Tuesday, April 07, 2009

This house proposes that we are all racists xenophobes

Listening to: 'Kinderszenen: Träumerei' by Robert Schumann

'Racism' is an ugly word with ugly connotations. It conjures up images of Apartheid in South Africa during the latter half of the 20th century, the LA riots in '92, and (closer to home) rioting Sinhalese in '83, to name but a few. The OED defines racism as -
The belief that all members of each race possess characteristics, abilities, or qualities specific to that race, especially so as to distinguish it as inferior or superior to another race or races.
TheWhacksteR has written some very interesting posts about the role of racism in Sri Lanka. Based on the above definition, I don't think 'racism' actually plays a very big role in Sri Lanka at all. Xenophobia on the other hand, is rife.

Say what? Returning to OED, xenophobia is defined thus -
a deep antipathy to foreigners
For the purpose of this discussion, we shall take 'foreigner' to imply 'someone not of your kind'. So when I use the word 'xenophobia', what I mean is -
a fear of, or aversion to, someone not of your kind
Doesn't this seem plausible? Someone 'of your kind' will have a similar upbringing, similar values, similar language, similar traditions...you get the picture. Someone 'not of your kind' on the other hand, will have...well you don't really know, do you? And therein lies the root of the problem. You don't have any firsthand knowledge of their values, language or traditions...so you buy into negative stereotypes based on anecdotal evidence.

Baseless negative stereotypes are everywhere. In Sri Lanka, I’ve heard the Sinhalese are stupid, Tamils are racist, Muslims are stingy and Burghers are promiscuous. Yet I know plenty of people that defy all these labels. And what about Britain? Apparently Northerners are uncivilised, Essex girls are tasteless, Scots are racist, English are stuffy, South Asians are unclean, Chinese are rude, Blacks are violent and Muslims dress 'funny' and blow shit up. And again, I know people from all these regions and communities that defy the stereotypes. But if these stereotypes were all you had heard about a particular group of people, wouldn't you be apprehensive?

So why are all xenophobes not racists? I see racism as a superiority complex based on the prejudices borne out of xenophobia. And as with many complexes, it is a manifestation of insecurity. Someone who is insecure about his position in society is more likely to feel the need to convince others (and himself) of his supposed superiority, than someone who is perfectly comfortable with his position in society. The latter might still be wary of other communities, but he won't see them as a threat...and hence his actions will not be affected. The former, on the other hand, will always act to set himself apart from those whom he feels threatened by...in this case, other communities. As I see it...the latter is a xenophobe, but the former is a racist.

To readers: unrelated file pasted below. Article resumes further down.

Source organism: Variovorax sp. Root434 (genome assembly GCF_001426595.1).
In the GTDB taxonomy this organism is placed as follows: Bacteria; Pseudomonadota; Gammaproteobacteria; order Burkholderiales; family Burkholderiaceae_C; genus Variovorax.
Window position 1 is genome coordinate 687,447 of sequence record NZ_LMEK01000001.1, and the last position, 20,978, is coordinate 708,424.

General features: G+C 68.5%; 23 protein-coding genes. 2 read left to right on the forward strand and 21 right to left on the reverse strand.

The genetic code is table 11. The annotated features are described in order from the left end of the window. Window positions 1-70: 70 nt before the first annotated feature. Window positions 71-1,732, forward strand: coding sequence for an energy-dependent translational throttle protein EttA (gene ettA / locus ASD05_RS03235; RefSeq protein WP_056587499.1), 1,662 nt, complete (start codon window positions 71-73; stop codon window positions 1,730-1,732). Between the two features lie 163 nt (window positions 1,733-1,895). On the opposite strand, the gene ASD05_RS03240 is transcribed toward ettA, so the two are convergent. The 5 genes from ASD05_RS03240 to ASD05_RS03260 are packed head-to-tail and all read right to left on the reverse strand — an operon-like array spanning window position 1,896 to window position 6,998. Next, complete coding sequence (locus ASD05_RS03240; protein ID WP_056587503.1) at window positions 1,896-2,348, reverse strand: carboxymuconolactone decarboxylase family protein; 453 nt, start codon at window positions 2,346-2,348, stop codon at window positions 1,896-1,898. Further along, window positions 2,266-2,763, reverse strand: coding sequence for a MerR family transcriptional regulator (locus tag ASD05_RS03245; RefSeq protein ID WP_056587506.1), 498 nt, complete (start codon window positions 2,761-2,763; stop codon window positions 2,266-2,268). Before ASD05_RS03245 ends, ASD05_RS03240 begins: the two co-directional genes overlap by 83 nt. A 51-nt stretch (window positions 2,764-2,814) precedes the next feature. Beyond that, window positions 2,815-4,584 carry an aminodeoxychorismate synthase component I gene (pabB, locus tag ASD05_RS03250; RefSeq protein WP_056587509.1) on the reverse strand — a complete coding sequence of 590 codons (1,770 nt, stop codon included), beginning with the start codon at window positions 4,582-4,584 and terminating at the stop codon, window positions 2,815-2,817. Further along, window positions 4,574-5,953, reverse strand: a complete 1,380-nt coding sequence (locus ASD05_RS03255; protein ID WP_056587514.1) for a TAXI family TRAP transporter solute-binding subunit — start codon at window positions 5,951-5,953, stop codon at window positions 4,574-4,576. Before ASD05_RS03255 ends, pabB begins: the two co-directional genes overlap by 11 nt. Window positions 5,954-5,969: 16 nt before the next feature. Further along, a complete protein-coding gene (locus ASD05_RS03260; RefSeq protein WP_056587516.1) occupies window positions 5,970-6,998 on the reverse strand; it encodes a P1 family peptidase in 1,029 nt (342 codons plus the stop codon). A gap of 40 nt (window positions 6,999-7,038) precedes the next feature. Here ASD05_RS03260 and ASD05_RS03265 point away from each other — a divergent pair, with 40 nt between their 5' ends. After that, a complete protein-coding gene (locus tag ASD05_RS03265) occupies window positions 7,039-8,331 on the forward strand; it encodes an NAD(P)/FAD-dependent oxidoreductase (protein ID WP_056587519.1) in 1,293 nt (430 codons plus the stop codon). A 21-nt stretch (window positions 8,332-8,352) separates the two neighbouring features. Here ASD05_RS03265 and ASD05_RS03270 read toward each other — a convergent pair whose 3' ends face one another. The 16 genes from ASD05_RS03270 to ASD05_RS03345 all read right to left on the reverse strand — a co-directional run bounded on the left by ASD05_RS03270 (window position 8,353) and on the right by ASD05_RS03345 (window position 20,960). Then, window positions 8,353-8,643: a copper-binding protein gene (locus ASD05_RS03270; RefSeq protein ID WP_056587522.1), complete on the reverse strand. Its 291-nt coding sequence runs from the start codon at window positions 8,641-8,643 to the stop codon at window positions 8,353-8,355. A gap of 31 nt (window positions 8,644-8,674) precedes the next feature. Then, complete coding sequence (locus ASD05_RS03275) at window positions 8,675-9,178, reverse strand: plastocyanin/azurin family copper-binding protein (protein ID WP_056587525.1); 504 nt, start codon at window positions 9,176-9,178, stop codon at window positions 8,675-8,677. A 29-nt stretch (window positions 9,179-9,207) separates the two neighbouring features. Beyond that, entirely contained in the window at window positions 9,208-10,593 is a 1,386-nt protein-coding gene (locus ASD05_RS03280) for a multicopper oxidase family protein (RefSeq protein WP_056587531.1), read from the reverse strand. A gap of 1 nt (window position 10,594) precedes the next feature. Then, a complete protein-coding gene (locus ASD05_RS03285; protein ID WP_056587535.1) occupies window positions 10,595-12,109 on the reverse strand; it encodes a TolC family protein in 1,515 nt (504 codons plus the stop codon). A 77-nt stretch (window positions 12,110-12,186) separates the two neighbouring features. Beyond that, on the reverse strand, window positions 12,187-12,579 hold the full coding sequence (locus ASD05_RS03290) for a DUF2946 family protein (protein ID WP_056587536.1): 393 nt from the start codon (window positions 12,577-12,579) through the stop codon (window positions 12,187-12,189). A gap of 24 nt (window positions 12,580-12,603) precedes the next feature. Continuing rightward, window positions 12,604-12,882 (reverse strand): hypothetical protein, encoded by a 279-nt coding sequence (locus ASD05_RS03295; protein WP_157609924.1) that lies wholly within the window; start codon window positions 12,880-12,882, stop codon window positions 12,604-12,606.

So what's the solution then? There has been a lot of discussion about secularising schools in Sri Lanka and reinstating English as the main language. Secularisation would serve to educate people about other cultures and reduce the effects of stereotyping, but look at what's happening in Britain. After years of having a somewhat successful secular state school system, we're now witnessing the birth of a number of 'faith schools'. These schools cater to a particular community (usually Catholics, Muslims or Hindus) and have special allowances for religious and cultural activity, and in some cases, lessons in the native language of the 'home country' (e.g. Hindi). Their justification is that the secular system does not provide a sufficient platform for students (usually 2nd or 3rd generation immigrants) to maintain their cultural heritage.

How about language then? Surely a common language would bypass the communication barrier? Well in the UK (home of the English language), the National Health Service sends out invitations for Cervical Screening Tests in 14 languages. Yes, English and Welsh plus twelve unofficial languages (including Arabic and Polish). Why? Because the UK can't seem to convince ethnic minorities that it’s beneficial to learn English. And when some delusional postmaster thinks he can enforce change, he is criticised for violating the rights of British citizens (Which right? The Right Not to be Arsed to Learn the de facto National Language?). If the UK is having difficulty in getting everyone to speak English, I'm not sure how successful Sri Lanka would be.

So the problem remains: how to get rid of xenophobia. Can we? Should we? I don't know. Sachintha replied to Whack's posts and he commented on how we feel safe in our 'groups'. Attempting to assimilate our ethnicities into one 'kiri kopi'-coloured nationality will compromise that sense of belonging, and might not be that easy to achieve. And why should we? Are we not proud of our ethnicities, as we are of our nationality? As I told Whack -
I am Sinhalese and Sri Lankan, in the same way I am female and left-handed. They're not the same, and yet they're not mutually exclusive. And one doesn't rank above the other. They co-exist. And they're both integral parts of me.
I think the question we should be asking ourselves is, how do we prevent xenophobia from escalating into racism? The government can bring in all the legislation it likes to nullify the effects of racism, but it won't stop retards from telling Whack to 'go back to Arabia'. It is my view that for the mindset to change, we need to be directed by those we respect: our parents, teachers and religious mentors. These people have a huge role to play in 'demonising' racial discrimination. From a personal perspective, if more Buddhist monks preached the benefits of spreading Loving Kindness (Metta) to all Sri Lankans instead of going and joining the JHU, we'd be much better off.

This is an absolutely mammoth post so I think I'll stop now. In closing, I think we're all xenophobic and this is natural. However, I don't think that this xenophobia has escalated into racism in the majority of the Sri Lankan population. I don't think it's easy to wipe out xenophobia, but we can stop it from turning nasty. And to do this, I think we need to call on those who have a cultural, rather than political, influence over us. OK I’m done.


  1. Brilliant post!
    Enjoyed every bit of it.

    Xenophobia? Honestly, that's the first time I heard that word. LOL...
    But jokes aside, yes you do have a point. In my post, maybe that is what I meant. Because, there I said that our constitution has allowed some privilegeds, and the governments has reasonably tired to make sure the minorities get those privileges. Not perfect, but reasonable. On the other hand, I said that racism at a personal level do exist and that it is in a way the nature of us. So, now reading what you have to say, maybe we both mean the same thing.